|Beta-243647||9580±60 BP||9220-8750 BC||-26.5||Charred material||AMS; acid/alkali/acid||Trench B, ash concentration Feature 1 of Layer 17; immediately overlies burning feature producing Beta-243648; bag TVTL-97, context 11=15|
|Beta-243648||9770±50 BP||9300-9200 BC||-27.1||Charred material||AMS; acid/alkali/acid||Trench B, from burning Feature 1 of Layer 20 immediately underlies feature producing Beta-243647; bag TVTL-128, context 19|
|Table 1. Radiocarbon dates from Phou Phaa Khao Rockshelter (PPKR) and Tham Vang Ta Leow (TVTL) in northern Laos.
Calibration according to INTCAL04 [Radiocarbon 46(3), 2004].
At Tham Vang Ta Leow two test pits were excavated: Trench A was 1x2m; it did not reach bedrock but was stopped at a depth of just over 1m. Trench B was 1x1m, and reached bedrock at a depth of c. 1m. Hoabinhian cores (n=67) and flakes (n=6107) were recovered in abundance, along with some pottery sherds (n=83). Three radiocarbon dates from the bases of the two pits (Table 1) demonstrate that the site has deposits from the Pleistocene/Holocene transition.
These data indicate that northern Laos was occupied from the terminal Pleistocene onwards, with clear evidence for occupation by users of Hoabinhian lithic technology. The dates from TVTL fit within the date range from Tam Hua Pu, and are slightly older than early Holocene dates reported from Phon Savan on the Plain of Jars, and Lao Pako (Sayavongkhamdy et al. 2000). They compare well with dates of Hoabinhian-related material from similar latitudes in northern Thailand (Treerayapiwat 2005) and Vietnam (Yi et al. 2008), and suggest that sites in Lao PDR can provide important comparative material for better-known areas of mainland Southeast Asia. In addition, the basic agreement of the three TVTL dates with each other, all coming from features in the same general stratigraphic position but in two trenches, suggests that the site contains sequential, undisturbed or well-stratified early materials, which is not necessarily the case in other Hoabinhian cave sequences.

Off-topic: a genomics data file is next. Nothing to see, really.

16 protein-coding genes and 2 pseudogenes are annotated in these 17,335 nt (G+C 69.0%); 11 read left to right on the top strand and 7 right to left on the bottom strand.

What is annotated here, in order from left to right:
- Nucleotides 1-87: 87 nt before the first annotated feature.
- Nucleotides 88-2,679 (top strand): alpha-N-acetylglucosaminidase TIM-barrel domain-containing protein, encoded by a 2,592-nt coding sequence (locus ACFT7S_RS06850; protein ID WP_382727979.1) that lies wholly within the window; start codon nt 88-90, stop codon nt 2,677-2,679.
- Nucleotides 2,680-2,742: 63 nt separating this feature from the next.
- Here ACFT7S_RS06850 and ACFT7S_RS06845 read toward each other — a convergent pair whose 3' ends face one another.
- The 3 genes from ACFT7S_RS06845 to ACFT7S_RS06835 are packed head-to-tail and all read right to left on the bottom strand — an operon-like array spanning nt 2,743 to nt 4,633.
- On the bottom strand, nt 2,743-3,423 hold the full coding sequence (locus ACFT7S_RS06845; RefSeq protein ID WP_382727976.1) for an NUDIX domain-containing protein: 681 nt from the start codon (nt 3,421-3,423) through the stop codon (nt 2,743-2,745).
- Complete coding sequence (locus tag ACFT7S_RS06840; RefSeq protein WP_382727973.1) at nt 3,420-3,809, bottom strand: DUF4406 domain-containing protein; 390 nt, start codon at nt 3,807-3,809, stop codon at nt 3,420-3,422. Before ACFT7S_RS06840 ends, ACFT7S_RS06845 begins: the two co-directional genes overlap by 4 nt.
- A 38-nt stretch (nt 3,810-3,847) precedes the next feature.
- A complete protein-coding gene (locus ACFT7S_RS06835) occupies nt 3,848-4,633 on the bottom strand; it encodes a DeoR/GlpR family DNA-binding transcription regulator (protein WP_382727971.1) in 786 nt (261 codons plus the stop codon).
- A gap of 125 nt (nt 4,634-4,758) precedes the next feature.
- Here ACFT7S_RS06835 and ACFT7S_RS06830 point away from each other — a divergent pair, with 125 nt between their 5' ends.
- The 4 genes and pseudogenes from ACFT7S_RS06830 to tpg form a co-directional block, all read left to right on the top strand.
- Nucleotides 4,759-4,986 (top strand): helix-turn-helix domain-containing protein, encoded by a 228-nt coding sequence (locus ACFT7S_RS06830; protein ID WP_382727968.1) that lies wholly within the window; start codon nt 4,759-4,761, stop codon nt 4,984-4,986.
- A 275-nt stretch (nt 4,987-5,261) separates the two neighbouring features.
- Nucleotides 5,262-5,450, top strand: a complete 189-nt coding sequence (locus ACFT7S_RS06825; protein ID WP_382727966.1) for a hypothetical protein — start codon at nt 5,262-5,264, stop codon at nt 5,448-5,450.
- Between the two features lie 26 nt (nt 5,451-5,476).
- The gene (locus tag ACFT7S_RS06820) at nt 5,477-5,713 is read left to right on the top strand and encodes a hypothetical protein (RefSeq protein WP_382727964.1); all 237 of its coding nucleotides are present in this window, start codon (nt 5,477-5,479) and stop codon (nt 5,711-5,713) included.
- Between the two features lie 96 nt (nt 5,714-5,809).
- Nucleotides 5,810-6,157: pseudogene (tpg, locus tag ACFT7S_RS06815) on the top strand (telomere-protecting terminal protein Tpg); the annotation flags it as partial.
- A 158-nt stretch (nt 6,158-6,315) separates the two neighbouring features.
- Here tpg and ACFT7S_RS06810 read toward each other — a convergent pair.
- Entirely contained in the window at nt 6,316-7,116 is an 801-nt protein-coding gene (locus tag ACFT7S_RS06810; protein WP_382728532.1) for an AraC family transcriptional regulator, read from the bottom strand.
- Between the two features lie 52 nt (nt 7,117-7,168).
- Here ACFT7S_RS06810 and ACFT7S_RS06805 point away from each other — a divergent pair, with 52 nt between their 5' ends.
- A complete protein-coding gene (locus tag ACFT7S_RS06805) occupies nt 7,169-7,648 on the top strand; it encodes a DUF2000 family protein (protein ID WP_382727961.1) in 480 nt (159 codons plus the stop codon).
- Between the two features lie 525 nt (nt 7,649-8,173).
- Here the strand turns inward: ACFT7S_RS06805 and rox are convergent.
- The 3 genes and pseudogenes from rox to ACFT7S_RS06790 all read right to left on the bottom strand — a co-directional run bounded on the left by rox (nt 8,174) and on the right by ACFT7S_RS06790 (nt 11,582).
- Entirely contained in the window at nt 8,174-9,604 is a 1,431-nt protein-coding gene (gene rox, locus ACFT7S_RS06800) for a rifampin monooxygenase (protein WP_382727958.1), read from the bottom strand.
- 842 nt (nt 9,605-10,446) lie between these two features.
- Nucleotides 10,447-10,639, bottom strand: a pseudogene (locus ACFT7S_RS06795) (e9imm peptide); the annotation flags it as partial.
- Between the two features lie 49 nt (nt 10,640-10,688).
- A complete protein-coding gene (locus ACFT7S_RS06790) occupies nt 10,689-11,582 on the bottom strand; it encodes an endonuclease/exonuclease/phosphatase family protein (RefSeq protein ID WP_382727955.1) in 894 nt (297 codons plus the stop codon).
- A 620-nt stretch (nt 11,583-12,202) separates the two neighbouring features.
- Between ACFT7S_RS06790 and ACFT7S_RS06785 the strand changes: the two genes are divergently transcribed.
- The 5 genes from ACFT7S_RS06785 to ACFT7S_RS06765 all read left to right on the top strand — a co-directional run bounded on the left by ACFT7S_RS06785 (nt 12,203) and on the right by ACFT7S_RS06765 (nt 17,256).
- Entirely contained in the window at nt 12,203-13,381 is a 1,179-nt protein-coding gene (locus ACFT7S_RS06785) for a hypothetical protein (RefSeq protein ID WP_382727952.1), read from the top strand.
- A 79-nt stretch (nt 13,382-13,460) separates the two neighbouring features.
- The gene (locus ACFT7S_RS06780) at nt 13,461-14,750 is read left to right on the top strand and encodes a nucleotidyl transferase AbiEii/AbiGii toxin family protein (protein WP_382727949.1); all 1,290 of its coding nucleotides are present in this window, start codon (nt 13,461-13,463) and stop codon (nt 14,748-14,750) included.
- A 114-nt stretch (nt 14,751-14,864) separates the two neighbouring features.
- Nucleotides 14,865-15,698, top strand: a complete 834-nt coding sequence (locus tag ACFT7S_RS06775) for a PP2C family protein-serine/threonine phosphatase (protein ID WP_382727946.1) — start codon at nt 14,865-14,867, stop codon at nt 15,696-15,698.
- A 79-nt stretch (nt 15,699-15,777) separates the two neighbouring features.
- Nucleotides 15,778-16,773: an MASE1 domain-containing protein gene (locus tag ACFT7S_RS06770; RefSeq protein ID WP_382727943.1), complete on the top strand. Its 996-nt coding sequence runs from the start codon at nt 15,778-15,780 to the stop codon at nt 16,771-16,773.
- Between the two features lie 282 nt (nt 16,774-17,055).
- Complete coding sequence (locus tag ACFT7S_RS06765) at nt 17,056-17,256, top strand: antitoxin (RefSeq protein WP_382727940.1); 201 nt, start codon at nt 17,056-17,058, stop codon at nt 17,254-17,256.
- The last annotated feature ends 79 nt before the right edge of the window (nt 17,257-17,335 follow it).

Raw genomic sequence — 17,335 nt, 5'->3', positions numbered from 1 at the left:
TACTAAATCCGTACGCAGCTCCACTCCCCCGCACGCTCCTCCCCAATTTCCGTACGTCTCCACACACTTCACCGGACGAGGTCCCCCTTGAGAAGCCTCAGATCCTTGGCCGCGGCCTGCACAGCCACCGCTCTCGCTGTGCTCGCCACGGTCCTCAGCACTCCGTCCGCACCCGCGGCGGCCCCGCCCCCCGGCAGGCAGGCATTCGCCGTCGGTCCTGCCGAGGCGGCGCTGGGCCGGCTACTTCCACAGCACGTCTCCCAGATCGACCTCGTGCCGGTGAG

The Iron Age presence indicated by the burials at PPKR is interesting in relation to what appears to be Iron Age activity in the Plain of Jars plateau (Colani 1935; Nitta 1996; Sayavongkhamdy et al. 2000), from which the Khan tributary drains. The date and material cultural association corresponds with other findings from Laos (Källén 2004; Karlström 2000; Sayavongkhamdy et al. 2000) and Thailand showing that this period in Southeast Asia was characterised by diverse land use and wide-ranging inter-regional contacts.
Future research will include test excavations along other tributaries in the study area, of both cave and open air sites, tying the MMAP survey results to excavation data to elucidate the prehistory of the Middle Mekong Basin near Luang Prabang, a key region in central mainland Southeast Asia.
Funds and support for the Middle Mekong Archaeological Project have been provided by the National Science Foundation for the United States #0457056, National Geographic Society #7780-05, The Henry Luce Foundation Inc., University of Pennsylvania Museum, private donors, Department of Heritage Lao PDR, University College Dublin Seed Funding, the US Embassy in Laos and the Australian National University.
* Author for correspondence